Evaluation of a blood conservation strategy in the intensive care unit: a prospective, randomised study.

Hdl Handle:
http://hdl.handle.net/10147/207512
Title:
Evaluation of a blood conservation strategy in the intensive care unit: a prospective, randomised study.
Authors:
Mahdy, Saad; Khan, Ehtesham I; Attia, M; O'Brien, B P; Seigne, Patrick
Affiliation:
Department of Anaesthesia and Intensive Care Medicine, St Vincent's University, Hospital, Dublin 4, Ireland.
Citation:
Middle East J Anesthesiol. 2009 Jun;20(2):219-23.
Journal:
Middle East journal of anesthesiology
Issue Date:
1-Feb-2012
URI:
http://hdl.handle.net/10147/207512
PubMed ID:
19583069
Abstract:
OBJECTIVE AND METHODS: Anemia is a common problem in the ICU population. Most patients are anemic at admission, their hemoglobin concentrations declining further thereafter. The aim of the present study was to evaluate the effect of a combination strategy, involving closed arterial blood gas sampling and the use of pediatric vials for phlebotomy (Group A), on the sampling-induced blood loss and the rate of decline in hemoglobin in adult ICU patients. Combination (Group A) was compared to the current standard technique of arterial line sampling and adult vial phlebotomy (Group B) in a prospective, randomised, ethically-approved trial for the first 72 hours of their ICU stay. Peri-operative, oncology, coagulopathic and uremic patients were excluded. All other ICU patients with arterial cannulae and predicted to stay beyond 3 days, were enrolled. RESULTS: 39 patients entered the study, 20 in Group A, and 19 in Group B. Data collection was complete for all. There was a statistically significant difference in sampling-induced blood loss between the groups over the first 72 hours of treatment (mean +/- standard deviation: 15.16 +/- 5.3 ml Group A vs 45.11 +/- 14 ml Group B, p<0.001). There was a smaller decline in mean hemoglobin level, which was not statistically significant (0.79 +/- 0.6 g/dL vs 1.30 +/- 1.13, p = 0.09). CONCLUSIONS: Overall, this strategy reduced measurable blood losses from phlebotomy. In larger trials it might also preserve hemoglobin levels.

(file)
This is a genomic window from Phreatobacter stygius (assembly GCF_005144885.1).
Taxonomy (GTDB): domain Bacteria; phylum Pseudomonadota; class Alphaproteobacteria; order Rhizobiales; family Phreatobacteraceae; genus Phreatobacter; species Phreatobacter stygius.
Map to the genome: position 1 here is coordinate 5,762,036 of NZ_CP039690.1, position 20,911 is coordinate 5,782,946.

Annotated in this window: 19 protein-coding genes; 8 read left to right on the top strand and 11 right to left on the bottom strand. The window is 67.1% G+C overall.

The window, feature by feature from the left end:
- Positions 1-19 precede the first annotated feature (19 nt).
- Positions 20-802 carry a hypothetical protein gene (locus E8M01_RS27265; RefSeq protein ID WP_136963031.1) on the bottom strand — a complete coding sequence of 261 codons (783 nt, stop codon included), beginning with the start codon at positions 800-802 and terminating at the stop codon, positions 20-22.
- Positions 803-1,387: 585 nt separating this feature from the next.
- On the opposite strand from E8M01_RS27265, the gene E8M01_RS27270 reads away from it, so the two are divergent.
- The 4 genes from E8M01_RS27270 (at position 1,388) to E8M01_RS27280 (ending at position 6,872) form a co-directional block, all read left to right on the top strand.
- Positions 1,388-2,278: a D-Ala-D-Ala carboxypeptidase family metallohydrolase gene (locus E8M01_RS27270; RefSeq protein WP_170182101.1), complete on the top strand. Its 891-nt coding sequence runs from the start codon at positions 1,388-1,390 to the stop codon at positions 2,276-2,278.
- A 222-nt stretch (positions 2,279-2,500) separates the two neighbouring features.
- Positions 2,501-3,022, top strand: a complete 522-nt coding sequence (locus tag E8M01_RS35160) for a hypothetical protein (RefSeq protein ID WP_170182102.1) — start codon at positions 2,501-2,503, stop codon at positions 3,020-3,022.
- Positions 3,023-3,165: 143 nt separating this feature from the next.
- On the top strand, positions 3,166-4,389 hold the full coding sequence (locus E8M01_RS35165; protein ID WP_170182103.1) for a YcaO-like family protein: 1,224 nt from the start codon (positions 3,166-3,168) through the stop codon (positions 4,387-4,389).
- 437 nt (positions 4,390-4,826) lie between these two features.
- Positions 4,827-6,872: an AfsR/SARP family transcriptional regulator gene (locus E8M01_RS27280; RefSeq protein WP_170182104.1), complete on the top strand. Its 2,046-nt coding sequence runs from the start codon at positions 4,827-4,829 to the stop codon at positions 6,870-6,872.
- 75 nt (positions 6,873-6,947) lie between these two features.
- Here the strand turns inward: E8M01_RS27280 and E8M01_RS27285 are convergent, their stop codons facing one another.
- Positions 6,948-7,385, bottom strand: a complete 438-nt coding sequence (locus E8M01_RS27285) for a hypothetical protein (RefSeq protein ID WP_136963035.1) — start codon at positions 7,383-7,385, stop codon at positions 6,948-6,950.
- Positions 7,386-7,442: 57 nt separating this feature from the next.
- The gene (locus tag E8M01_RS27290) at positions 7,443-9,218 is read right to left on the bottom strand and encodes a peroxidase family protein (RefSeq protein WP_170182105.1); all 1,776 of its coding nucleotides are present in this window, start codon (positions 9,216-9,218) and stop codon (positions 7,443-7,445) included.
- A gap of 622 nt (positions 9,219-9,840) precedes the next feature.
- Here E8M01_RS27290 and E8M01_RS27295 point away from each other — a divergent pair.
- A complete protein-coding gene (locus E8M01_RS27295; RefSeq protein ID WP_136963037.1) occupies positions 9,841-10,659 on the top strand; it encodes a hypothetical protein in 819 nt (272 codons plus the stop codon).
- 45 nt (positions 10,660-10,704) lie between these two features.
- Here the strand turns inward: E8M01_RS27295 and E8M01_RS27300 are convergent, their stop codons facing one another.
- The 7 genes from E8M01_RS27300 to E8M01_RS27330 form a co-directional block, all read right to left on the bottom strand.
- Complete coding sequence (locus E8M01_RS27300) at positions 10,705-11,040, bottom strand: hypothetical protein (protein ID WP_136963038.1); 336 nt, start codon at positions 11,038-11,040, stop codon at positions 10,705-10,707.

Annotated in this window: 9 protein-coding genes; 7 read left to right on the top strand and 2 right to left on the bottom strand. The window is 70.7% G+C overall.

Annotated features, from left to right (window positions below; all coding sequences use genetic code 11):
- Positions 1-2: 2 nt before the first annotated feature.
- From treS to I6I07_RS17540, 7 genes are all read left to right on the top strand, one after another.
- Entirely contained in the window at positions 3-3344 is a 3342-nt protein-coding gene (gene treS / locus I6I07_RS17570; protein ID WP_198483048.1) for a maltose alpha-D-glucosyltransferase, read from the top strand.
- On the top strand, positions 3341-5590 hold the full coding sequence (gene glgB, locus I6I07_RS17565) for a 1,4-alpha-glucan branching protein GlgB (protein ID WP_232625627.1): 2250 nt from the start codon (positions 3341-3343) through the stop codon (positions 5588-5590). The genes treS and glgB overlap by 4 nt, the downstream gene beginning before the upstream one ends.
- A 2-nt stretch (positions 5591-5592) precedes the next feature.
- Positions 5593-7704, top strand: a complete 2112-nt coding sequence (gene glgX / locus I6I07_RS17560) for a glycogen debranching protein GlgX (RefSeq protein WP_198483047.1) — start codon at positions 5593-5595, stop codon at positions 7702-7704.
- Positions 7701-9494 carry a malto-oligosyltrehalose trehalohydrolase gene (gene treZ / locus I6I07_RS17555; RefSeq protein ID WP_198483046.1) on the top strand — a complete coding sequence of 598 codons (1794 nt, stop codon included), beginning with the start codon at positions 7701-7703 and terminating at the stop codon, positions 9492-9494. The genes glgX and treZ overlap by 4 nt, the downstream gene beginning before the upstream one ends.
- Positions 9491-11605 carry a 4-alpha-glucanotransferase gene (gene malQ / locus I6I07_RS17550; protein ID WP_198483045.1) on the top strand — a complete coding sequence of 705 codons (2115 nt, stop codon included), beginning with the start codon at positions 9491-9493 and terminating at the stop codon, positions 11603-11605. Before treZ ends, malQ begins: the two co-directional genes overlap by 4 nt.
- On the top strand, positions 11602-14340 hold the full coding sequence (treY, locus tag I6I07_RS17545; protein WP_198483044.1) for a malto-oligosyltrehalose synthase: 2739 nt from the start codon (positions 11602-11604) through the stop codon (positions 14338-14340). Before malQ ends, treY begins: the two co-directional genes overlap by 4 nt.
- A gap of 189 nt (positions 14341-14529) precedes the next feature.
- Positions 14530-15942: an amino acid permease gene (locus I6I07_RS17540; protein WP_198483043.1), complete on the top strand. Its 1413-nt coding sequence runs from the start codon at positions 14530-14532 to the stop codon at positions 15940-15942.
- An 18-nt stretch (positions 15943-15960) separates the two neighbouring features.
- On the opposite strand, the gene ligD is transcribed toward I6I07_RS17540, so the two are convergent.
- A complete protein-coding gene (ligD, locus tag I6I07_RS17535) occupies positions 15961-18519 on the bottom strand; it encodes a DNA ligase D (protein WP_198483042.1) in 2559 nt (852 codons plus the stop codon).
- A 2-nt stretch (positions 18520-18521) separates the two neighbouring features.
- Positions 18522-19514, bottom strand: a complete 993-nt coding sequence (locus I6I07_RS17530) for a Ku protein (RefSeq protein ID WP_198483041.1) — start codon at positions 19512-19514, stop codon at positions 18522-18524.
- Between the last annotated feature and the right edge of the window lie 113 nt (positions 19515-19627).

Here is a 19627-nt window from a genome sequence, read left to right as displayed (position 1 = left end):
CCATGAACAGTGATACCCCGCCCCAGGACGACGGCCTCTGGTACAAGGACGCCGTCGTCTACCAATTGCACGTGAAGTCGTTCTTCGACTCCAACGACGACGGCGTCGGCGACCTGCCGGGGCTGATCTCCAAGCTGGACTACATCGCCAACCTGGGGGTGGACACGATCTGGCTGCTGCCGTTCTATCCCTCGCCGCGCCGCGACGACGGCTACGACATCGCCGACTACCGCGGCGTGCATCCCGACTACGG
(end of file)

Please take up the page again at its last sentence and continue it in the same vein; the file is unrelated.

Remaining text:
Language:
eng
MeSH:
Anemia/*therapy; Blood Gas Analysis/methods; Hemoglobins/*metabolism; Humans; Intensive Care/methods; Phlebotomy/instrumentation/*methods; Pilot Projects; Prospective Studies
ISSN:
0544-0440 (Print); 0544-0440 (Linking)

Full metadata record

DC FieldValue Language
dc.contributor.authorMahdy, Saaden_GB
dc.contributor.authorKhan, Ehtesham Ien_GB
dc.contributor.authorAttia, Men_GB
dc.contributor.authorO'Brien, B Pen_GB
dc.contributor.authorSeigne, Patricken_GB
dc.date.accessioned2012-02-01T10:29:56Z-
dc.date.available2012-02-01T10:29:56Z-
dc.date.issued2012-02-01T10:29:56Z-
dc.identifier.citationMiddle East J Anesthesiol. 2009 Jun;20(2):219-23.en_GB
dc.identifier.issn0544-0440 (Print)en_GB
dc.identifier.issn0544-0440 (Linking)en_GB
dc.identifier.pmid19583069en_GB
dc.identifier.urihttp://hdl.handle.net/10147/207512-
dc.description.abstractOBJECTIVE AND METHODS: Anemia is a common problem in the ICU population. Most patients are anemic at admission, their hemoglobin concentrations declining further thereafter. The aim of the present study was to evaluate the effect of a combination strategy, involving closed arterial blood gas sampling and the use of pediatric vials for phlebotomy (Group A), on the sampling-induced blood loss and the rate of decline in hemoglobin in adult ICU patients. Combination (Group A) was compared to the current standard technique of arterial line sampling and adult vial phlebotomy (Group B) in a prospective, randomised, ethically-approved trial for the first 72 hours of their ICU stay. Peri-operative, oncology, coagulopathic and uremic patients were excluded. All other ICU patients with arterial cannulae and predicted to stay beyond 3 days, were enrolled. RESULTS: 39 patients entered the study, 20 in Group A, and 19 in Group B. Data collection was complete for all. There was a statistically significant difference in sampling-induced blood loss between the groups over the first 72 hours of treatment (mean +/- standard deviation: 15.16 +/- 5.3 ml Group A vs 45.11 +/- 14 ml Group B, p<0.001). There was a smaller decline in mean hemoglobin level, which was not statistically significant (0.79 +/- 0.6 g/dL vs 1.30 +/- 1.13, p = 0.09). CONCLUSIONS: Overall, this strategy reduced measurable blood losses from phlebotomy. In larger trials it might also preserve hemoglobin levels.en_GB
dc.language.isoengen_GB
dc.subject.meshAnemia/*therapyen_GB
dc.subject.meshBlood Gas Analysis/methodsen_GB
dc.subject.meshHemoglobins/*metabolismen_GB
dc.subject.meshHumansen_GB
dc.subject.meshIntensive Care/methodsen_GB
dc.subject.meshPhlebotomy/instrumentation/*methodsen_GB
dc.subject.meshPilot Projectsen_GB
dc.subject.meshProspective Studiesen_GB
dc.titleEvaluation of a blood conservation strategy in the intensive care unit: a prospective, randomised study.en_GB
dc.contributor.departmentDepartment of Anaesthesia and Intensive Care Medicine, St Vincent's University, Hospital, Dublin 4, Ireland.en_GB
dc.identifier.journalMiddle East journal of anesthesiologyen_GB
dc.description.provinceLeinster-

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